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Hope for Democracy: Pragmatism Between Populism and Expertise

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ArtsTwo, Queen Mary University of London

Mile End Road

London

E1 4NS

United Kingdom

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Professor Robert W. Lake, Edward J. Bloustein School of Planning and Public Policy, Rutgers (New Brunswick, USA)
2017 IHSS Distinguished Visiting Fellow

Democracy everywhere is under siege. In countless instances across the globe, populism has descended into demagoguery while expertise is derided as elitist, authoritarian, co-opted or all of the above.

An enduring anti-populism rejecting the competence of the public is matched, from the other direction, by a wave of anti-intellectualism that denigrates expert knowledge and castigates conceptual clarity as political correctness. The simultaneous rejection of both popular and expert knowledge undermines political legitimacy, bolsters authoritarianism, accentuates divisiveness, confounds the possibility of reasoned debate, and generates political paralysis in the face of the greatest challenges confronting the world today. The resulting vacuum casts doubt on the efficacy of the political process to act on behalf of the collective welfare at a time when the need for solutions is perhaps greater than it has ever been.

Against this dystopian vision of stalemate and dysfunction, philosophical pragmatism offers an account of democracy as a form of political praxis oriented to producing solutions to the problems of the day. Democracy informed by pragmatist philosophy is more than an institutional arrangement or a method for aggregating individual preferences. As articulated in the voluminous writings of the American pragmatist philosopher John Dewey, democracy presupposes a moral commitment to the possibility inherent in each individual to contribute to political debate and collective problem-solving. If democracy has failed to deliver on this promise, the fault is not in the inadequacy of democracy but in our collective failure to provide the conditions for its flourishing. Establishing the conditions for effective democracy is the greatest challenge of our times.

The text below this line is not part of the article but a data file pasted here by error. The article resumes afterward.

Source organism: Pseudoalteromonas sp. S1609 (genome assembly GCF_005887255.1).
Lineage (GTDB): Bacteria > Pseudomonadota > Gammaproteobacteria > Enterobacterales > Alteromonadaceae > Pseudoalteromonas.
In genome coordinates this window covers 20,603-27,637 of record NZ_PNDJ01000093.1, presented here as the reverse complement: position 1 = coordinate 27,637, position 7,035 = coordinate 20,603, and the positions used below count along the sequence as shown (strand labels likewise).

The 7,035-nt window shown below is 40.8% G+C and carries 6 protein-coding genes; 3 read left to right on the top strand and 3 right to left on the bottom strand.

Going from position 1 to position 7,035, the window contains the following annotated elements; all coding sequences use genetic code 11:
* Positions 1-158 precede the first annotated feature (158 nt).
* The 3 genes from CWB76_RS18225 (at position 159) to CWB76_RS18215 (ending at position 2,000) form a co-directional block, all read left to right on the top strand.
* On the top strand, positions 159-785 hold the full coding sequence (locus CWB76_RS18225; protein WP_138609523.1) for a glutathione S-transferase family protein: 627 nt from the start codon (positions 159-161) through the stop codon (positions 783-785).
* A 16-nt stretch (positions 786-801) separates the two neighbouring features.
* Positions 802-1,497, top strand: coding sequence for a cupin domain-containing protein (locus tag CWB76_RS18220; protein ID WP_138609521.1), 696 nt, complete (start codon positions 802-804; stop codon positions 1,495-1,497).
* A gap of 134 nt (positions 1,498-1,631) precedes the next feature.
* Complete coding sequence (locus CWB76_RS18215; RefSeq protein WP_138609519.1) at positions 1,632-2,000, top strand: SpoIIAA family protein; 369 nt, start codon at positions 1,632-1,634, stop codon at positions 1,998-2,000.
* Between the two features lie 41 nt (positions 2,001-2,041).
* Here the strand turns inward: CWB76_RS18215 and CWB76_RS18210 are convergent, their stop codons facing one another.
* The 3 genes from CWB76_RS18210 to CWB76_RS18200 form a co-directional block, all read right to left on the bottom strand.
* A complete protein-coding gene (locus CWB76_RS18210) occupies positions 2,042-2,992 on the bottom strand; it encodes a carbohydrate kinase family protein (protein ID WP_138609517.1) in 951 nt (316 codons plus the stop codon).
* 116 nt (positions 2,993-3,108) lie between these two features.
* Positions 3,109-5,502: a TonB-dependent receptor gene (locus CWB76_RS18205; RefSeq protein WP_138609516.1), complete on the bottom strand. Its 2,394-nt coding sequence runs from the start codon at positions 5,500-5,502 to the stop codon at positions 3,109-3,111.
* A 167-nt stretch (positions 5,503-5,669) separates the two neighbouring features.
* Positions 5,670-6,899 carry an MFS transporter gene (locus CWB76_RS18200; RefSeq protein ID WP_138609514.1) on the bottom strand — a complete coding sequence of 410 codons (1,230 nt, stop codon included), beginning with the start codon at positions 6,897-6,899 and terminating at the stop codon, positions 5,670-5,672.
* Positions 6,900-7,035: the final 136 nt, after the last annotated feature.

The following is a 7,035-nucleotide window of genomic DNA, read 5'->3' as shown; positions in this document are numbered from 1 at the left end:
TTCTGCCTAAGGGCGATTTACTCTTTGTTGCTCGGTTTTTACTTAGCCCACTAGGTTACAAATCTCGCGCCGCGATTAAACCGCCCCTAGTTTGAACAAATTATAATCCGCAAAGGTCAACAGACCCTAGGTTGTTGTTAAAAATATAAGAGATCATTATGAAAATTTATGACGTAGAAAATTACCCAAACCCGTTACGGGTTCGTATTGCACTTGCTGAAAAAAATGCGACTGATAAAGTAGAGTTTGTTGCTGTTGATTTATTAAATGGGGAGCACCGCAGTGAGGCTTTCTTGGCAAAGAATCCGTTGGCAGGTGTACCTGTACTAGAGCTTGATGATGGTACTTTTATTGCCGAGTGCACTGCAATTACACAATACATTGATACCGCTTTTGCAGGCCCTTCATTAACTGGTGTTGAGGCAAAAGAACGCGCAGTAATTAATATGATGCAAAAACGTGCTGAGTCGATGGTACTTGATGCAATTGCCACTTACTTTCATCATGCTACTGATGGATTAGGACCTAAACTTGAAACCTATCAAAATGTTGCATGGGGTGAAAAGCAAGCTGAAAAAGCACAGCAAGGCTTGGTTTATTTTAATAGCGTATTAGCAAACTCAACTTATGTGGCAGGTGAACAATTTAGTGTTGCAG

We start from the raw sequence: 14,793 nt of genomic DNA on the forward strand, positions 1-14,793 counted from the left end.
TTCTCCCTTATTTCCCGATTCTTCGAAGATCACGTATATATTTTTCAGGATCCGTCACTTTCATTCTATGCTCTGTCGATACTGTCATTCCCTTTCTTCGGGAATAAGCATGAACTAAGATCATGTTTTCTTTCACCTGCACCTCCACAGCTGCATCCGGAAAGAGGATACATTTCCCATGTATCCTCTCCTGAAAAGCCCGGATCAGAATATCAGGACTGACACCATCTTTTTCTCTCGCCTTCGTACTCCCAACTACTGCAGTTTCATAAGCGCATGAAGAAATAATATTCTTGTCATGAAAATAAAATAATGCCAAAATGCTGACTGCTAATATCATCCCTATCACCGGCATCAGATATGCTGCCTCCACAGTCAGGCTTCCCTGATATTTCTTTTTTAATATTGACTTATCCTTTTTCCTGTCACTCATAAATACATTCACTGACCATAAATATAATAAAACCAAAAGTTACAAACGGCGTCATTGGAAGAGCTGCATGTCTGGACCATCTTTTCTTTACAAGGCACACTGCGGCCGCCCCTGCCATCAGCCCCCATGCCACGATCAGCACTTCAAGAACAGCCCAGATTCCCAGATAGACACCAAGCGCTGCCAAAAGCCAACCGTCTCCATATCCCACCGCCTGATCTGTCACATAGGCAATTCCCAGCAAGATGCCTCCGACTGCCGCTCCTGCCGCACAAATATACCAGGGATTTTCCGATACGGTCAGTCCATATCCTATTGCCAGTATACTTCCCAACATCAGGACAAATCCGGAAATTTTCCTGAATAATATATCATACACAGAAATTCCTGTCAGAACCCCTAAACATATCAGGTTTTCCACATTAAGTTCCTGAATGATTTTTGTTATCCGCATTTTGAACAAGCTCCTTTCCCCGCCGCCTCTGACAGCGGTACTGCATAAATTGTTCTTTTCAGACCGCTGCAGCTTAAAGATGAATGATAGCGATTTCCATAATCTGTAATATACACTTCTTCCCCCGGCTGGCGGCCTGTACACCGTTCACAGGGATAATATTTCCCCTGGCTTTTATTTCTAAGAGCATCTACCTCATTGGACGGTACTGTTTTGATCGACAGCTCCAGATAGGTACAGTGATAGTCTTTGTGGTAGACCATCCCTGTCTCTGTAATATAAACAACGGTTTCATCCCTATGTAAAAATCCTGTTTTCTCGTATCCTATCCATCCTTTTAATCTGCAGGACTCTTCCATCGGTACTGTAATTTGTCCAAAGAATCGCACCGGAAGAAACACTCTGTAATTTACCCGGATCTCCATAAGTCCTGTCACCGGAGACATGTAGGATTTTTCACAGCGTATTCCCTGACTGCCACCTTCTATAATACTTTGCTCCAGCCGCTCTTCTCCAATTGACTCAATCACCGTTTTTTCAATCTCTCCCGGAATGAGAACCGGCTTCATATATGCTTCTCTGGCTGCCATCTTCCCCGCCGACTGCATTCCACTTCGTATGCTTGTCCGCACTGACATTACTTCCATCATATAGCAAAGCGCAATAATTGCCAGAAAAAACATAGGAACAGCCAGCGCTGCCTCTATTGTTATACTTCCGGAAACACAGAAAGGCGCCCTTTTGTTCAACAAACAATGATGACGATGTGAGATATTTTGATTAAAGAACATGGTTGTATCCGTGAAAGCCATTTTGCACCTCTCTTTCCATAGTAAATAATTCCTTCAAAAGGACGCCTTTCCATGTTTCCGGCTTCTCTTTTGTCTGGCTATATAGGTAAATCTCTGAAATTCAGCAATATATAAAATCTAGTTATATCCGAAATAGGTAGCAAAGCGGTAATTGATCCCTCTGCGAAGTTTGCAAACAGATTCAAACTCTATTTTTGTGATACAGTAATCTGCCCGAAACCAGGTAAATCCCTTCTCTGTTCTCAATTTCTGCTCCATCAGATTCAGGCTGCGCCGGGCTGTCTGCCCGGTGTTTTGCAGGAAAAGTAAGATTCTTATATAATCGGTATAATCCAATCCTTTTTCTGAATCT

The lecture will be followed by a drinks reception.

Speaker Profile

Picture of Robert Lake, Rutgers
Robert Lake is Professor at the Center for Urban Policy Research (CUPR) and a member of the Graduate Faculties in the Department of Geography and the Bloustein School. He holds a Ph.D. in urban geography from the University of Chicago. Dr. Lake was Graduate Director and Director of the Doctoral Program in Planning and Public Policy (2009-2015); Acting Director (1997-1998) and Associate Director (1998-2000) of CUPR; Co-Director of the Rutgers Community Outreach Partnership Center (1998-2005); and Director of the CUPR Press (1989-2011). Since 1974, Dr. Lake has supervised research at CUPR on a broad array of planning and public policy issues in the fields of housing, community development, and environmental policy. His current research focuses on community-based planning, environmental politics, environmental justice, and the role of social theory in the production of knowledge in the social sciences. He is the author or editor of five books including Resolving Locational Conflict, Readings in Urban Analysis, and The New Suburbanites: Race and Housing in the Suburbs, and has published numerous articles in scholarly and professional journals. His research has been funded by the U.S. Department of Housing and Urban Development, Economic Development Administration, United States Information Agency, National Science Foundation, U.S. Congress Joint Economic Committee, National Institutes of Mental Health, state and local governments, and private foundations.

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ArtsTwo, Queen Mary University of London

Mile End Road

London

E1 4NS

United Kingdom

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